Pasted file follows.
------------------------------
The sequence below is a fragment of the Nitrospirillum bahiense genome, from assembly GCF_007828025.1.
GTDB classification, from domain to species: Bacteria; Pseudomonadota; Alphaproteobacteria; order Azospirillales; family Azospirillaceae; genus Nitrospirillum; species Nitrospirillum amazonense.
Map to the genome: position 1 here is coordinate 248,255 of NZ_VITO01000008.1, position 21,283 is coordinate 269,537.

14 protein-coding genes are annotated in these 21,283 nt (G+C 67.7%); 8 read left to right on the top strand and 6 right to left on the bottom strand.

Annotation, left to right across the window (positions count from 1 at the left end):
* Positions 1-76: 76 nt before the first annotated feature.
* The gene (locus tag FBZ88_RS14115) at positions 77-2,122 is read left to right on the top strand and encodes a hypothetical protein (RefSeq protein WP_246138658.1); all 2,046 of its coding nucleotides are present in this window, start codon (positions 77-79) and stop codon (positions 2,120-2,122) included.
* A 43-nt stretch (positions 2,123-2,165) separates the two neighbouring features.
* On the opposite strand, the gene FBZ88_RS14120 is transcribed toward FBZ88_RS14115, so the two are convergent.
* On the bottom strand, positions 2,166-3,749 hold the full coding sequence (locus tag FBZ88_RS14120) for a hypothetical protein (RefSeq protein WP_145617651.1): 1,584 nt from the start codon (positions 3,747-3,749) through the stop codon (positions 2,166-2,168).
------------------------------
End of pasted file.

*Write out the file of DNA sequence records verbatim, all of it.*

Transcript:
The sequence below is a fragment of the Nitrospirillum bahiense genome, from assembly GCF_007828025.1.
GTDB classification, from domain to species: Bacteria; Pseudomonadota; Alphaproteobacteria; order Azospirillales; family Azospirillaceae; genus Nitrospirillum; species Nitrospirillum amazonense.
Map to the genome: position 1 here is coordinate 248,255 of NZ_VITO01000008.1, position 21,283 is coordinate 269,537.

14 protein-coding genes are annotated in these 21,283 nt (G+C 67.7%); 8 read left to right on the top strand and 6 right to left on the bottom strand.

Annotation, left to right across the window (positions count from 1 at the left end):
* Positions 1-76: 76 nt before the first annotated feature.
* The gene (locus tag FBZ88_RS14115) at positions 77-2,122 is read left to right on the top strand and encodes a hypothetical protein (RefSeq protein WP_246138658.1); all 2,046 of its coding nucleotides are present in this window, start codon (positions 77-79) and stop codon (positions 2,120-2,122) included.
* A 43-nt stretch (positions 2,123-2,165) separates the two neighbouring features.
* On the opposite strand, the gene FBZ88_RS14120 is transcribed toward FBZ88_RS14115, so the two are convergent.
* On the bottom strand, positions 2,166-3,749 hold the full coding sequence (locus tag FBZ88_RS14120) for a hypothetical protein (RefSeq protein WP_145617651.1): 1,584 nt from the start codon (positions 3,747-3,749) through the stop codon (positions 2,166-2,168).